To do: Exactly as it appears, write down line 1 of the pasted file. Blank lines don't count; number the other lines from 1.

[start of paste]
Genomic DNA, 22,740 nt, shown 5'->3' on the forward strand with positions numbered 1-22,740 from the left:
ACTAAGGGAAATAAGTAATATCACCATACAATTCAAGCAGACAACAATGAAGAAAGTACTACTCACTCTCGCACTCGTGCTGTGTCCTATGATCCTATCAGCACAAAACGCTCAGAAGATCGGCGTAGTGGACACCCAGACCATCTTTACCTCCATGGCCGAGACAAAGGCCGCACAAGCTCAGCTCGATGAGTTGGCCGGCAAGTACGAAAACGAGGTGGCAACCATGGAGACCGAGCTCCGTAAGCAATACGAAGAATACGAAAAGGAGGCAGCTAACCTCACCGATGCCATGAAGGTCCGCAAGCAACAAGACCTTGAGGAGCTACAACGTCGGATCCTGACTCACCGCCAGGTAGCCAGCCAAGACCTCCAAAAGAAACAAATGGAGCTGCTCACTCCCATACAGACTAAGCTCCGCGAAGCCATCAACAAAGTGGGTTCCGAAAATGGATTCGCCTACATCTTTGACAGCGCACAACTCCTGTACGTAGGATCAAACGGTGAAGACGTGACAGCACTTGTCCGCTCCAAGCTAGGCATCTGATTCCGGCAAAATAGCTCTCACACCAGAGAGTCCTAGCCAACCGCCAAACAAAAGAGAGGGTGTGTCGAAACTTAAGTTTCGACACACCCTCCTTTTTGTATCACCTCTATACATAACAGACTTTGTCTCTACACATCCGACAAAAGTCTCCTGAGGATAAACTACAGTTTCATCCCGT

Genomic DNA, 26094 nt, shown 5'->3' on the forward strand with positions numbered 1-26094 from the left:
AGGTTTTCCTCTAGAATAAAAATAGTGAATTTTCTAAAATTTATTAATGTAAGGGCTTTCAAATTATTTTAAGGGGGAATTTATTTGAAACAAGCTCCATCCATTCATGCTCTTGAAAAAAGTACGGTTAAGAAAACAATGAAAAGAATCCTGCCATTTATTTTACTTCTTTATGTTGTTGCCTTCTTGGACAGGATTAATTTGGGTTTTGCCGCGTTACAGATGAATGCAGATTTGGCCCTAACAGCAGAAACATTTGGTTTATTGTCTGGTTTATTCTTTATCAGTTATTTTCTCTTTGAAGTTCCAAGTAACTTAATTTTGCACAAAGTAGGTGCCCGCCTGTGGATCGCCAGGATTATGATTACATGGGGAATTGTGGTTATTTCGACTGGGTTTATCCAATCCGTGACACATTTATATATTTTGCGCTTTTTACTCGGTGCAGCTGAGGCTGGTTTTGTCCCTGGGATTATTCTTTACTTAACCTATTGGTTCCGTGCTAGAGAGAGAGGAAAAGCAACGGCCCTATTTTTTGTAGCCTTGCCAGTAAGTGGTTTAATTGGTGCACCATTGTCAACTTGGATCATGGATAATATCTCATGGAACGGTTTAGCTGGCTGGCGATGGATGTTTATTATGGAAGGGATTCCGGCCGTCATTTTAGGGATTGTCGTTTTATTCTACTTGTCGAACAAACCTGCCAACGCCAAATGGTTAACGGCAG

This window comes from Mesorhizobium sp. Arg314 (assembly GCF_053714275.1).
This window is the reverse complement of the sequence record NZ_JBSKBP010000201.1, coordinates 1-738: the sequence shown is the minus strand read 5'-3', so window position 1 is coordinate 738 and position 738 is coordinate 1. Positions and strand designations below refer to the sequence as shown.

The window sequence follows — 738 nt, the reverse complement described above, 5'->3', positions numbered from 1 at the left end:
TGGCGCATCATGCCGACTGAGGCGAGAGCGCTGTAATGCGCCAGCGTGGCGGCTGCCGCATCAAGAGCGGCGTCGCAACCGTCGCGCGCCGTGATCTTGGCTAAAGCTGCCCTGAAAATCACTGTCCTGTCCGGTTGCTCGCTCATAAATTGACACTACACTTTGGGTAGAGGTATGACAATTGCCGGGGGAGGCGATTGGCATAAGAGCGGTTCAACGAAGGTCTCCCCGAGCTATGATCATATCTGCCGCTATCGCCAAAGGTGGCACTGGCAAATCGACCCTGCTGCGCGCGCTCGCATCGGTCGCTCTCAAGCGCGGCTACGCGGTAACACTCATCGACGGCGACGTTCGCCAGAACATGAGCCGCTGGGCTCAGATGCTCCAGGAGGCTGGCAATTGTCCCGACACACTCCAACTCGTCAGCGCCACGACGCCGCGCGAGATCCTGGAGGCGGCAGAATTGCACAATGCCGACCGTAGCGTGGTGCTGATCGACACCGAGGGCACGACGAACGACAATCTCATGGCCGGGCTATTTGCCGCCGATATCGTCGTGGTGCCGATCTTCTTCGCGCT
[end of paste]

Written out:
Genomic DNA, 22,740 nt, shown 5'->3' on the forward strand with positions numbered 1-22,740 from the left: